Handling Contractors

So, you have hired a contractor already and he is about to work for you. Here is a list of useful tips to get the most of your money when you are hiring contractors.

  • If you have agreed a price for the job, never bring the topic back or try to get the price down once the work just started. Not only it’s unprofessional and unethical but it is also dangerous for you. If the contractor noticed you want to get the price down, he may start doing things faster or in an easier way for him because, after all, he isn’t going to get paid what was promised. Don’t carry out risks and, once you have agreed a price, stick to it.
  • If you agreed a per-hour rate you have to watch him like a hawk. Spend as much time as you can watching his work and, if you leave the working area, come back in some time to see what he is doing and, if possible, without being seen. You want the contractor to think he is being watched at all times so, he will work faster. Don’t hesitate to ask him questions like “Why is this taking so long?” or “Is there any problem with that?” when you think he isn’t working as fast as he can.Image result for Handling Contractors
  • Never try to befriend a contractor. The relationship you want to establish is a strictly professional one. You are the client and he is the contractor, period. Trying to befriend him is a strategy that many clients do, expecting to get a better job done or a better price because this contractor is “befriended”. Forget about that, no matter how many contractors you have worked with in your life, if he has a wide working experience he has had more clients than you had contractors. This means he knows how to handle these “friendships” and, in the end, you may be paying more or he will work more lazily because of that. Never do it, stick to a professional relationship always.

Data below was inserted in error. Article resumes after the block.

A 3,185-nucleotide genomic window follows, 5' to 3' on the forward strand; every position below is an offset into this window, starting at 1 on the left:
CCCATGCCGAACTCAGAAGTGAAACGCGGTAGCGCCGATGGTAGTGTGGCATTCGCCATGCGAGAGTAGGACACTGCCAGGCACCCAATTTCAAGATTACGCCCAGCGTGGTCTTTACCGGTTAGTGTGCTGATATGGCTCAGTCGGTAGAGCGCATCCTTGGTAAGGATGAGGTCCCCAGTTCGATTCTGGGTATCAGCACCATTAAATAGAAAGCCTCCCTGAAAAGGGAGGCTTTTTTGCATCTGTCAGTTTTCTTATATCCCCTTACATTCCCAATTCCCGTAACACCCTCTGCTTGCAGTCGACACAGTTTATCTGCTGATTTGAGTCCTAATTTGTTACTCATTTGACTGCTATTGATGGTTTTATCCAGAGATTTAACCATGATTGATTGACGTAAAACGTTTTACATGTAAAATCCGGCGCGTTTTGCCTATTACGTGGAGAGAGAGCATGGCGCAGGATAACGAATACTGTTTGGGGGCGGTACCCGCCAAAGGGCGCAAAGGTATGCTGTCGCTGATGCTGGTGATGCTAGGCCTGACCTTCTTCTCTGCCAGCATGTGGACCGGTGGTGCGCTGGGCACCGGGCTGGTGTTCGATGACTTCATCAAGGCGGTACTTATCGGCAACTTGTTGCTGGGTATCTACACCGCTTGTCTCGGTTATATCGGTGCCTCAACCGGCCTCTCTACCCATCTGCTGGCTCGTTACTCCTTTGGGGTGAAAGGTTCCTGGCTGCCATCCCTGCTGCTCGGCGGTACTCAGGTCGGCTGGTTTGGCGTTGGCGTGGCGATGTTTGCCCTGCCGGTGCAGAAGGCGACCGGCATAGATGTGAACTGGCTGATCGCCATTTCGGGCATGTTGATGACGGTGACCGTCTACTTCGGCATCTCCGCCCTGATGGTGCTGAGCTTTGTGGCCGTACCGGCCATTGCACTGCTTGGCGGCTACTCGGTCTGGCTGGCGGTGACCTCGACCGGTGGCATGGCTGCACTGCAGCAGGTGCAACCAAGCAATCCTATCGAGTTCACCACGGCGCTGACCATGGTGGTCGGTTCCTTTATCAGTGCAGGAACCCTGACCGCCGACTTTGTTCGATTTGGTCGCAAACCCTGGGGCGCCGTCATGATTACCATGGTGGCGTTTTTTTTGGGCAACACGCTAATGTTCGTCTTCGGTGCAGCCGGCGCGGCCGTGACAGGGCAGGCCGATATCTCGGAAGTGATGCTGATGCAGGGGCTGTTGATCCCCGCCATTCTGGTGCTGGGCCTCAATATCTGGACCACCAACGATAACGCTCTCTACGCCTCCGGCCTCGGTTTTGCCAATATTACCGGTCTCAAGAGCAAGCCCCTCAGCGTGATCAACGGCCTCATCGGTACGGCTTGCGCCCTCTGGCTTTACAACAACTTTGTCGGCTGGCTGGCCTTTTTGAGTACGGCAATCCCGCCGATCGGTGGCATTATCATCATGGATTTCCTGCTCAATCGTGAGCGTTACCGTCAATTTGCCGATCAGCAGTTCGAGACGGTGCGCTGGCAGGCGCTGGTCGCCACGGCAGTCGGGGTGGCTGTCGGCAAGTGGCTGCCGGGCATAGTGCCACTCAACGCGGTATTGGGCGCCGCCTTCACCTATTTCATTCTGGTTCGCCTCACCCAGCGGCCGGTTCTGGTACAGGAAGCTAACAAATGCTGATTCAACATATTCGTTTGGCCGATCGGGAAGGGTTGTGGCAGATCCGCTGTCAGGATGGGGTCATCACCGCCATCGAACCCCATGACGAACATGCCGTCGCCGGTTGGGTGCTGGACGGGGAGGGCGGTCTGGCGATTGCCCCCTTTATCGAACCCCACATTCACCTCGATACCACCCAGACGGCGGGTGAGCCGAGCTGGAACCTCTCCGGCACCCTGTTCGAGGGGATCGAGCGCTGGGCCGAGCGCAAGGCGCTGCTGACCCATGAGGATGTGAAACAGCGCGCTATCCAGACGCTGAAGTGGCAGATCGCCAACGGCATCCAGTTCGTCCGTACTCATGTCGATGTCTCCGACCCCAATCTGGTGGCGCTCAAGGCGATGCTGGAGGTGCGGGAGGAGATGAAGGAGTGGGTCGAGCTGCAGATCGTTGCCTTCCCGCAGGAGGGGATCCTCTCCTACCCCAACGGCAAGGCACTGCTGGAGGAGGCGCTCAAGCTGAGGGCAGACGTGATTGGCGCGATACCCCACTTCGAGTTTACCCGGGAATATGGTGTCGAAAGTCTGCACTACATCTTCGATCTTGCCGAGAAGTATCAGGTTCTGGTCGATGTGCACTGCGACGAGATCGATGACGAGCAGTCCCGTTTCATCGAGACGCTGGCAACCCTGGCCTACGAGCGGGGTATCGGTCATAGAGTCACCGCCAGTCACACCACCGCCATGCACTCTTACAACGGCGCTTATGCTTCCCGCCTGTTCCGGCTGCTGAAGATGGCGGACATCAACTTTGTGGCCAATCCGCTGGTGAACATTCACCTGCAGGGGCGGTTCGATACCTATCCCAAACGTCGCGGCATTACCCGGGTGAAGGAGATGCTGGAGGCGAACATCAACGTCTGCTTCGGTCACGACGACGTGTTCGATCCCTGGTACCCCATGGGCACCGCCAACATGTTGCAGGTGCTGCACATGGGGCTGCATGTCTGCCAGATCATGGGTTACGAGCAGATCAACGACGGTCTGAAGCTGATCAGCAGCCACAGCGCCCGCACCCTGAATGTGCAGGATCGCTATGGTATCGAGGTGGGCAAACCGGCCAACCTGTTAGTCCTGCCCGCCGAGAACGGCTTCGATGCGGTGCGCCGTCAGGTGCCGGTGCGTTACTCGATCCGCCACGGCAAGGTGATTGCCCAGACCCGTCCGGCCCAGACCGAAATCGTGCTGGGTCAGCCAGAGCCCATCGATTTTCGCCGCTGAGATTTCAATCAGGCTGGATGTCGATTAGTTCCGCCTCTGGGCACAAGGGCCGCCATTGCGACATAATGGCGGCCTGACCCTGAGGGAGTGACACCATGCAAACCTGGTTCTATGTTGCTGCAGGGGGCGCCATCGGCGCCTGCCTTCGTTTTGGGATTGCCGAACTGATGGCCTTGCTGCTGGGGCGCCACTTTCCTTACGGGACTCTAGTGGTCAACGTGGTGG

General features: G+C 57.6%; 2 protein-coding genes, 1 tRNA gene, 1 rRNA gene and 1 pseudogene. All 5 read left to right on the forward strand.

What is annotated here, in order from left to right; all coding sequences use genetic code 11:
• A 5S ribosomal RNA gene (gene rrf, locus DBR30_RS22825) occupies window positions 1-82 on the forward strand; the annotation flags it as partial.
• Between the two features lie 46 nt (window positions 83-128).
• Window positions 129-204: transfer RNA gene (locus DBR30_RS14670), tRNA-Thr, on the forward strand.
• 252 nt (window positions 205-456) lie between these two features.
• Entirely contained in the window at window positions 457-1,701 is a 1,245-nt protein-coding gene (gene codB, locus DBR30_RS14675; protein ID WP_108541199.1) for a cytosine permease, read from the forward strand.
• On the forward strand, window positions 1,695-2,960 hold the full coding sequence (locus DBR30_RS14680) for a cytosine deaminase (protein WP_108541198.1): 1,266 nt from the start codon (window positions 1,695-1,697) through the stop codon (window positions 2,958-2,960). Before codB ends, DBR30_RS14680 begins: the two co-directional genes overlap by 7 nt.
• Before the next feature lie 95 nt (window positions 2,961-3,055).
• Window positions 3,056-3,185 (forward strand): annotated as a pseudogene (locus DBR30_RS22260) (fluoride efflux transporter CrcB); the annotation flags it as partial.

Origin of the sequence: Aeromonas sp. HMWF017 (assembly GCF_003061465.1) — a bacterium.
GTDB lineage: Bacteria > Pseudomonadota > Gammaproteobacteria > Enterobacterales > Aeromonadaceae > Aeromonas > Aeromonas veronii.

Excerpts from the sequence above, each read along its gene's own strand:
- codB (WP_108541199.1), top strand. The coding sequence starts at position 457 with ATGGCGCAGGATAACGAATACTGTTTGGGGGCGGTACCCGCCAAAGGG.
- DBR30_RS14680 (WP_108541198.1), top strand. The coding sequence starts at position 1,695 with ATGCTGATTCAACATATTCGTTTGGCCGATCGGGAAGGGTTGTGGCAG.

• Let him work. If you hired a contractor it is for a good reason and, if you see him handling a situation in a way that you would handle differently, let him do. There is nothing more annoying for a contractor than having a client telling him all the time what he should do. Actually, he may even do what you wanted and later, when the job is botched, blame you and tell you “I was going to do X but you asked me to do Y.”
  • Don’t offer yourself to help him. If ne needs help, let him hire somebody else. If you help him you get the risk of doing things wrong yourself and, since you are the client, you can’t blame at yourself and ask yourself for a refund. Let him do the work and then evaluate it. The less you mess around the working place and the less you help, the better.
James Stone

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